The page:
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Last update on the code is in 2011, publications are from 2000-2004. Is it really still relevant? Visualizations look pretty horrible too (by modern standards of course).

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MUMmer 4 is in the works:

https://github.com/mummer4/mummer

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Ah, thank you. This is very neat.

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3.9 years ago
tianleivv ▴ 50

Have you tried Circos (http://circos.ca/)?

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yes, of course. I think I should have specified that I was looking for a dynamic visualization - sort of like genome browser, but for 2 (or possibly more) genomes.

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3.9 years ago
Hussain Ather ▴ 970

Mauve works too. http://darlinglab.org/mauve/mauve.html

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yes, I did mention it in the original post... it's very poorly maintained, it seems. And since it's a Java jar, if it fails, there's no real way to debug it - you just have to accept it.

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3.9 years ago
h.mon 33k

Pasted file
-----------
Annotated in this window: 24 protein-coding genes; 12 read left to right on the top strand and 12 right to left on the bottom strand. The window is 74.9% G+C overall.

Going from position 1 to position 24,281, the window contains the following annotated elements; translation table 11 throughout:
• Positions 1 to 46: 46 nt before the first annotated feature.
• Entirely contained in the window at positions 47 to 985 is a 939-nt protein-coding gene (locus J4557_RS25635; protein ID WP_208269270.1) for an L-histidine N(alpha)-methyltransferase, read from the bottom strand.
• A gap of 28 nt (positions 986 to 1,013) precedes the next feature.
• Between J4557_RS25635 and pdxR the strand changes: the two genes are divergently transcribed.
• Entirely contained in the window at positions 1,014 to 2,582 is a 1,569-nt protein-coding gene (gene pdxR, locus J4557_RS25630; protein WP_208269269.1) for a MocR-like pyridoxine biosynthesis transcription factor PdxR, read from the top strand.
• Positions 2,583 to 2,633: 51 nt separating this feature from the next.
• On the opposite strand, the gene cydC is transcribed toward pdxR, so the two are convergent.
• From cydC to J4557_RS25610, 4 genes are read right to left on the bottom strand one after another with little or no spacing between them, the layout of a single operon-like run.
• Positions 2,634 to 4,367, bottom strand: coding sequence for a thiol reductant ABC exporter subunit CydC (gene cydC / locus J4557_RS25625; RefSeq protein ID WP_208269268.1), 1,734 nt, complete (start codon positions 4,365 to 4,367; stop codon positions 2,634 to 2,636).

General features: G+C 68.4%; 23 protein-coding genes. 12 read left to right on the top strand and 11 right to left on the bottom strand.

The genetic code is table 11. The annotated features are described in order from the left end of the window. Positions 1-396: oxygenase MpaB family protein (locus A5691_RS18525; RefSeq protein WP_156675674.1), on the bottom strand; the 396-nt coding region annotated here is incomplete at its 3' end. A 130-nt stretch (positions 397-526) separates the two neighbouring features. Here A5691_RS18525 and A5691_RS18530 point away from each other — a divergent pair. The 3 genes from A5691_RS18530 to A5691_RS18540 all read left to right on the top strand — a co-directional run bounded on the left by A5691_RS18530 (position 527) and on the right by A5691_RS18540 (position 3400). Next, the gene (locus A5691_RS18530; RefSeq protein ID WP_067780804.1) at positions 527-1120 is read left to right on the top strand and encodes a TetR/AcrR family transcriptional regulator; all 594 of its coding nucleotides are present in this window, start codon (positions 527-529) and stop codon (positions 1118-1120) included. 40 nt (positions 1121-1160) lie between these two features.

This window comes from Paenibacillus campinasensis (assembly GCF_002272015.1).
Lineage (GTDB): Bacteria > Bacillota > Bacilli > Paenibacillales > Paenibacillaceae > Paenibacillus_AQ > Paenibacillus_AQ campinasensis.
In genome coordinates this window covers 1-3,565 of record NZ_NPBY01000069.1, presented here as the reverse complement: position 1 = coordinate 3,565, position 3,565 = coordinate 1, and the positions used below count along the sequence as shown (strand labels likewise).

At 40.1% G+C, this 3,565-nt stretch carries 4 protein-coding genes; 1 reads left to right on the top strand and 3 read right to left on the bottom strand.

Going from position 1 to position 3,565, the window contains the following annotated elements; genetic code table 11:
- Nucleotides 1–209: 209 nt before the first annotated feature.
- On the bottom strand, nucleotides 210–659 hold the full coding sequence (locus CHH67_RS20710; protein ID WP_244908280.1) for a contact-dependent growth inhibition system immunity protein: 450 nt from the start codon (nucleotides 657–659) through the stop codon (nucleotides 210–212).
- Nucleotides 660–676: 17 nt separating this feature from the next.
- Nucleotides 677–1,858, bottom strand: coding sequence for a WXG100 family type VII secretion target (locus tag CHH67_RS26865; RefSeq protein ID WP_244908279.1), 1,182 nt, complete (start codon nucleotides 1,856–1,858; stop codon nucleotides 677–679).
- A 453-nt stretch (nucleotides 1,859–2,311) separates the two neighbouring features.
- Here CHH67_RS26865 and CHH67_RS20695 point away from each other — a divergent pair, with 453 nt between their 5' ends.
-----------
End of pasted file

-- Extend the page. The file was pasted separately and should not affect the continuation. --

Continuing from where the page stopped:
I don't know of any software that meet all your needs, but you may try anvi'o and Artemis.

I've read somewhere (don't have the link) the The NCBI Genome Workbench may do what you want. I've never used it, though.

edit: web genome browsers (UCSC, GBrowse, JBrowse) are quite powerful, extensible and flexible, but probably not easy to set up.

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Artemis Comparison Tool (ACT) is the tool related to Artemis, that does multi-genome visualization. It's very ancient and bad though, just painfully so.

Thank you for he anvi'o link, I will check it out though.

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3.3 years ago
AK ★ 2.0k

CrossBrowse looks nice (biorxiv), although I failed to render gene models for my data... But the author is active at this moment (response to issue), perhaps we can all make it better. :-)

enter image description here

If you aim for visualizing variations (but from read alignment not genome alignment which you're mentioning), Sequence Tube Maps (interactive) might be a good idea:

enter image description here

Hope these help.